As more fighters are beginning to understand this dynamic and cultivate a public persona accordingly, the genuine golly-gee-willikers charm of Sage Northcutt has become that much more refreshing. Admittedly, Northcutt was easy to hate when he first debuted as a teenager. With the disposition of a Labrador puppy, a look that could best be described as The Mickey Mouse Club on steroids and a comically telegraphed promotional push, “Super Sage” ended up on the receiving end of a great deal of schadenfreude. Paired against the easiest possible opponents, the alleged wunderkind wasn’t a boy wonder as much as he was simply kind. In the cutthroat world of these-guys-really-don’t-like-each-other marketing, being a nice, respectful kid wasn’t much of a standout gimmick. That’s the thing, though; it’s not a gimmick. Calling people “mister” and “sir” and beaming with unbridled, fun-loving energy is who Northcutt really is at heart.
In his win against Zak Ottow at UFC Fight Night 133 on Saturday, Northcutt looked like he’s starting to put the technical pieces of his game together with his undeniable athleticism. It was the best win and finest performance yet from the 22-year-old veteran and a positive sign that he could develop into a real title threat down the road. Equally notable was the sheer joy in his face after notching his first win at welterweight. “Words are powerful,” he spoke into the microphone; and when he said “we all gotta have respect for each other” and that “we could all be more careful with the things we say,” it felt like a direct rebuttal to Lesnar calling Stipe Miocic and Francis Ngannou pieces of s--- a week prior, even though it almost certainly wasn’t. Amid all the swampy humidity of kayfabe and rehearsed performance that is stitched into the sport, the impossible absence of cynicism and naturally indefatigable optimism of Northcutt is a cool mountain breeze.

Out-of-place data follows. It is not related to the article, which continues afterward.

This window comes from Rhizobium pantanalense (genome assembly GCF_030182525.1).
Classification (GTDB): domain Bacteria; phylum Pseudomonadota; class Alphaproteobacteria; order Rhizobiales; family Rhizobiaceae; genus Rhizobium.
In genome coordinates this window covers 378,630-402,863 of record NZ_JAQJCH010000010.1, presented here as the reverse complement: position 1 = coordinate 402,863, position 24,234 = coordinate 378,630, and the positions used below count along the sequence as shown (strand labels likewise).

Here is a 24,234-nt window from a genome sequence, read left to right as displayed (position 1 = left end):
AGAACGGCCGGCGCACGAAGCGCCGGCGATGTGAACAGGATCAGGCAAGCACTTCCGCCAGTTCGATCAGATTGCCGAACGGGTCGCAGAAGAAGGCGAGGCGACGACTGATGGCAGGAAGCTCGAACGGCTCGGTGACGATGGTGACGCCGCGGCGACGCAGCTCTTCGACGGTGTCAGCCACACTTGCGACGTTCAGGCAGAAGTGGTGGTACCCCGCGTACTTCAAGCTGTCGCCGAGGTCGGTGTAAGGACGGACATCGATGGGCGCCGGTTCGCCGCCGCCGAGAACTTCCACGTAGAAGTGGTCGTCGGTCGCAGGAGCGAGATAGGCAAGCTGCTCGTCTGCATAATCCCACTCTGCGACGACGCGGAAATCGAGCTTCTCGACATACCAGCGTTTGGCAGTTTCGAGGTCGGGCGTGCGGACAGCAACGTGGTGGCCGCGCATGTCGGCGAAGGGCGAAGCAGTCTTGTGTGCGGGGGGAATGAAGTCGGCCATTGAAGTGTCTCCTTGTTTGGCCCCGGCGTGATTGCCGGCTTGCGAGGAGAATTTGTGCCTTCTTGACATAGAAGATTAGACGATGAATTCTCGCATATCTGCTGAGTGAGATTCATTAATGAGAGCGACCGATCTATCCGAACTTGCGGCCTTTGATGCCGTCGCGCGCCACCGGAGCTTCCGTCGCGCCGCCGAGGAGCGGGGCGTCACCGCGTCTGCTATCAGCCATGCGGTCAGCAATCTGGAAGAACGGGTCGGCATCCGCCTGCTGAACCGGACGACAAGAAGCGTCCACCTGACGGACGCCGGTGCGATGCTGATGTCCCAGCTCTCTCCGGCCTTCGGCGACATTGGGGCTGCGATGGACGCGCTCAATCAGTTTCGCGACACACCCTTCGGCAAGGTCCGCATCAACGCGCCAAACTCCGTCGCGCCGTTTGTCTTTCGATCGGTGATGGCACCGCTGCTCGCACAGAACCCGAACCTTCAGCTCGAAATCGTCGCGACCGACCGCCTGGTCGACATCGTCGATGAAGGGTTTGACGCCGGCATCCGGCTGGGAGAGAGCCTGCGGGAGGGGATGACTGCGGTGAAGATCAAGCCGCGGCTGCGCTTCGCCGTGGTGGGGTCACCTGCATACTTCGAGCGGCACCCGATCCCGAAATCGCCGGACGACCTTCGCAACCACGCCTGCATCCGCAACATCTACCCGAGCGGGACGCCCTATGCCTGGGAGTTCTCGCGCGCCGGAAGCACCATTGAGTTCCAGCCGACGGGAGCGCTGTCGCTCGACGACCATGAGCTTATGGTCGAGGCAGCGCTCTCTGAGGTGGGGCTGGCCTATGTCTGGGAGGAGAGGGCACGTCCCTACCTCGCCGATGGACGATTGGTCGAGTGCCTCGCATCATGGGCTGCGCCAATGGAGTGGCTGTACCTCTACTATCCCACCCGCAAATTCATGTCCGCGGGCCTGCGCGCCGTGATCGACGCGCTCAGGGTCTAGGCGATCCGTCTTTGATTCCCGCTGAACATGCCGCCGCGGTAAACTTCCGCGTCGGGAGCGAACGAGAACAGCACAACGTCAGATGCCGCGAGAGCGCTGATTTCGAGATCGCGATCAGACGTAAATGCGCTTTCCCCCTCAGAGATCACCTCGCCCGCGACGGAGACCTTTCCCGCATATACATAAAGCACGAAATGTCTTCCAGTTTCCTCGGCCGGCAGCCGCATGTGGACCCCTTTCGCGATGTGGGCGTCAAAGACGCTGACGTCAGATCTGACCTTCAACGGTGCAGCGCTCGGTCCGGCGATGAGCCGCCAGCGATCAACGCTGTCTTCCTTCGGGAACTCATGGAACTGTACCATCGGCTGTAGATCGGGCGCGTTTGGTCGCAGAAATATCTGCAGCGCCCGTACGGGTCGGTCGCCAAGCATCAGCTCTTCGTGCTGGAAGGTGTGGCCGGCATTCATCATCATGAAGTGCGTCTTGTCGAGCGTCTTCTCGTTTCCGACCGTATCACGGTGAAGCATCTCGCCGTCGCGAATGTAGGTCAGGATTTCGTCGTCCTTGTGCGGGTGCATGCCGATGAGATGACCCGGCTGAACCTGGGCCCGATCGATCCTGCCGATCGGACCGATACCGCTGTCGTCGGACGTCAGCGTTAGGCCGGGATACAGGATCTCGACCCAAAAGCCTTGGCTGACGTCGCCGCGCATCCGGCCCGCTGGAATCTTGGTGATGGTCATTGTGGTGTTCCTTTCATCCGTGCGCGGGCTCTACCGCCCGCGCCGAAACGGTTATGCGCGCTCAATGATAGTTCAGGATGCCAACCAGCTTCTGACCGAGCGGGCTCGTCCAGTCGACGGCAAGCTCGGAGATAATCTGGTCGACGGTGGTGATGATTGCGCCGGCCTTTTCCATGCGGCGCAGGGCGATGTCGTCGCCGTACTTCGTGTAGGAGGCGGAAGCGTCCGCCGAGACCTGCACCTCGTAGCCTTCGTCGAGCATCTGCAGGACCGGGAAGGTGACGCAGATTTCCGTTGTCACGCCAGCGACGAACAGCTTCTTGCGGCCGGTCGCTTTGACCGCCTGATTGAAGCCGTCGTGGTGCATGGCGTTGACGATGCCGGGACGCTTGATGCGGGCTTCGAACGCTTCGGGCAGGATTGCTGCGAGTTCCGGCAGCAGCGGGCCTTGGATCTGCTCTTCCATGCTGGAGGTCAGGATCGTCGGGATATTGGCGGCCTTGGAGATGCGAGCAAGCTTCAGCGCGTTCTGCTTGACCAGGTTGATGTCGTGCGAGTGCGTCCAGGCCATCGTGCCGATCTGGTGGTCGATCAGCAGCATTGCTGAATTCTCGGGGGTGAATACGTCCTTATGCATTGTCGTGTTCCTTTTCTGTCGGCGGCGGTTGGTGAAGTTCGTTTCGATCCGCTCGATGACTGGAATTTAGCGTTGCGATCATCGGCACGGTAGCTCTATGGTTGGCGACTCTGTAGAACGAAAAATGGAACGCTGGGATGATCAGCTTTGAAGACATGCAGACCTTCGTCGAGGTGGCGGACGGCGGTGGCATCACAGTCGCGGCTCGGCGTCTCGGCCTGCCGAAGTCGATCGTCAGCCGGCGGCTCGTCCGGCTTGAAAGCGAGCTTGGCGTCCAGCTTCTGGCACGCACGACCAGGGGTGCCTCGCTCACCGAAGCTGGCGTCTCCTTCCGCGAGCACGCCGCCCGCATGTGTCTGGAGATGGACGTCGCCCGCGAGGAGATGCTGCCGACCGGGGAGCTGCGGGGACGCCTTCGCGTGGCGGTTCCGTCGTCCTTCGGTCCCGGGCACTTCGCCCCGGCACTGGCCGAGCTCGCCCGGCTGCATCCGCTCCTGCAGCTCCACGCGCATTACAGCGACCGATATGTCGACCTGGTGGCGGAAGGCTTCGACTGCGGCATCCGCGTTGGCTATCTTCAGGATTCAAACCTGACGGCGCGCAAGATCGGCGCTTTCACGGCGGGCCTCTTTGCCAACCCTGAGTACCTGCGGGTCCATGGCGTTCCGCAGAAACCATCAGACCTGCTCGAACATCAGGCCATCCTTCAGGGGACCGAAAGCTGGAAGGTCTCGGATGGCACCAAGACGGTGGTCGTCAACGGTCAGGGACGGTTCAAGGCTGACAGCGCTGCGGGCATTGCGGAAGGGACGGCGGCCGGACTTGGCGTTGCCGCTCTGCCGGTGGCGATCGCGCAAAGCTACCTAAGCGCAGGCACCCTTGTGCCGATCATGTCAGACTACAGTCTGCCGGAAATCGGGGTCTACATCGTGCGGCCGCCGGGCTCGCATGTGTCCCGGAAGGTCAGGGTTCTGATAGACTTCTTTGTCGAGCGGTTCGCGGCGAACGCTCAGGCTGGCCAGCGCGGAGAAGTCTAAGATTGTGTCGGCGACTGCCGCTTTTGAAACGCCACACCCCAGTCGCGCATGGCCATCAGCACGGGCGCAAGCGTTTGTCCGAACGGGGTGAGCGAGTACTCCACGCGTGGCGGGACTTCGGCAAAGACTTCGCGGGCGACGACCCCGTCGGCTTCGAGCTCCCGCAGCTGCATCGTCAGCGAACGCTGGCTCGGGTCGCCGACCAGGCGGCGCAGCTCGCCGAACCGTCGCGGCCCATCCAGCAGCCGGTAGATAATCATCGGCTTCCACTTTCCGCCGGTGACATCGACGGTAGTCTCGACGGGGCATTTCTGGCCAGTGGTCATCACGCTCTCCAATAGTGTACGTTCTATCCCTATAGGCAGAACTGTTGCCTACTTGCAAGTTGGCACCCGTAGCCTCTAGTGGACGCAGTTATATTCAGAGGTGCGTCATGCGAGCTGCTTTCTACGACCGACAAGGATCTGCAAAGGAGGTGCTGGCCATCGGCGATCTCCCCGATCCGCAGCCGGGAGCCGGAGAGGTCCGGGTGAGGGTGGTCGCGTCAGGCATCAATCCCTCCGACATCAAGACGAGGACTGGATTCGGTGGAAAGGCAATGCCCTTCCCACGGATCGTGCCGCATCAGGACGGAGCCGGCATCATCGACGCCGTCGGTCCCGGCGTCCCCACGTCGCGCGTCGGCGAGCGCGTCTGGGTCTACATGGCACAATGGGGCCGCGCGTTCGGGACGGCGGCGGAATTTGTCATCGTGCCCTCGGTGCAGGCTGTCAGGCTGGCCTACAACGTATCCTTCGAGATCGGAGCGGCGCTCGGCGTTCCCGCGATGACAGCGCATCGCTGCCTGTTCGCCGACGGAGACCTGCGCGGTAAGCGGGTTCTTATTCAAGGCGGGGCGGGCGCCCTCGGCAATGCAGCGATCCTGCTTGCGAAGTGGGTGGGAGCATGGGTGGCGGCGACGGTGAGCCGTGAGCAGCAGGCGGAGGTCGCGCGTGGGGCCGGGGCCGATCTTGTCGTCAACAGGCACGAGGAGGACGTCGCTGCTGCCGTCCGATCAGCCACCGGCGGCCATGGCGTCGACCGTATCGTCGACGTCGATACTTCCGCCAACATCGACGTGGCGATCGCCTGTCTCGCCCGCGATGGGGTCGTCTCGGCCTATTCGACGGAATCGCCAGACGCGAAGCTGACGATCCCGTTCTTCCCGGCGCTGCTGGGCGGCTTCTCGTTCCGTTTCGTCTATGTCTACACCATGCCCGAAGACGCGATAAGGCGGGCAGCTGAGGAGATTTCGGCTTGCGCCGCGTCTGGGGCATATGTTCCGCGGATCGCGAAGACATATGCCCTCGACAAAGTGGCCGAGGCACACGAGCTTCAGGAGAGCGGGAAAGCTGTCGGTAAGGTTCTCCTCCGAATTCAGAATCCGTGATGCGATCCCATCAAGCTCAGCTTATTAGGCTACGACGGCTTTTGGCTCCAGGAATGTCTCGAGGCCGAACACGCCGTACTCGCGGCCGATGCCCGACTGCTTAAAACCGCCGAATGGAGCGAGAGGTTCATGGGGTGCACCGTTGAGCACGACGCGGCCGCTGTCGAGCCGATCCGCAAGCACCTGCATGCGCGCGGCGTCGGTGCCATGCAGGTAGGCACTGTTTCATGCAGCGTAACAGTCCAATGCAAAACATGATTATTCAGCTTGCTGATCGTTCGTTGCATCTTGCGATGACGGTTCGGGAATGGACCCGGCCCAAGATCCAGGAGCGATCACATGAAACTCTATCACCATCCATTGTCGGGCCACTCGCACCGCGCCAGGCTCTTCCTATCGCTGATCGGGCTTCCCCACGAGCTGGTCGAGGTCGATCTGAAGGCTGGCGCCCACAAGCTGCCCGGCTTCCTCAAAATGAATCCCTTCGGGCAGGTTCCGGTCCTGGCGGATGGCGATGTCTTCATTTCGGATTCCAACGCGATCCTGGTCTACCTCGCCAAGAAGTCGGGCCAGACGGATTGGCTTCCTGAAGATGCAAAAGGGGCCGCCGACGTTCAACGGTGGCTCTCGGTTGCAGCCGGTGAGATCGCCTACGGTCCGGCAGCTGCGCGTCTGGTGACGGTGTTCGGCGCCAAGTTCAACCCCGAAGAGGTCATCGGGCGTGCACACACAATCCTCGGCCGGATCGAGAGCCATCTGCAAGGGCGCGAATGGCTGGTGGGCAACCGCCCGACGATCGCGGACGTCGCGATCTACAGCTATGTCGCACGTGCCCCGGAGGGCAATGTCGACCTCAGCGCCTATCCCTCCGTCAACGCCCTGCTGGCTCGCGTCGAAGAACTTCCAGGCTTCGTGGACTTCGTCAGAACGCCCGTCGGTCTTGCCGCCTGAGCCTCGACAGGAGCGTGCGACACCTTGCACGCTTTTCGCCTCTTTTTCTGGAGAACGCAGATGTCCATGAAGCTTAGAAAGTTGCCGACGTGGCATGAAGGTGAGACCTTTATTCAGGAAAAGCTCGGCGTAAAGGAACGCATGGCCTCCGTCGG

None of this is likely to turn Northcutt into a pay-per-view draw anytime soon. There is something inherently boring about being the Good Guy, some font of resentment that associates goodness with behavioral restrictions. It’s why Biggie rapped about his preference for hell in “Suicidal Thoughts,” since “it don’t make sense going to heaven with the goodie-goodies.” This same polluted wellspring is why we tend to fetishize melancholy and pensive sadness as somehow deeper and realer emotions than happiness, as if moodiness is a higher form of consciousness than being appreciative.
It’s good to see a nice guy not finish last. In a sport awash with faux grudges and matchmaking that amounts to competitive performance art, the sincere enthusiasm of “Super Sage” is a much-needed reprieve. Aw shucks, Mr. Northcutt, you gone and got yourself a whole new batch of fans.
Eric Stinton is a writer and a teacher from Kailua, Hawaii. He has been writing for Sherdog since 2014 and has published fiction, nonfiction and journalism in Bamboo Ridge, The Classical, Eastlit, Harvard Review Online, Honolulu Civil Beat and Vice, among others. He currently lives with his fiancée and dachshund in Seoul. You can find his work at ericstinton.com.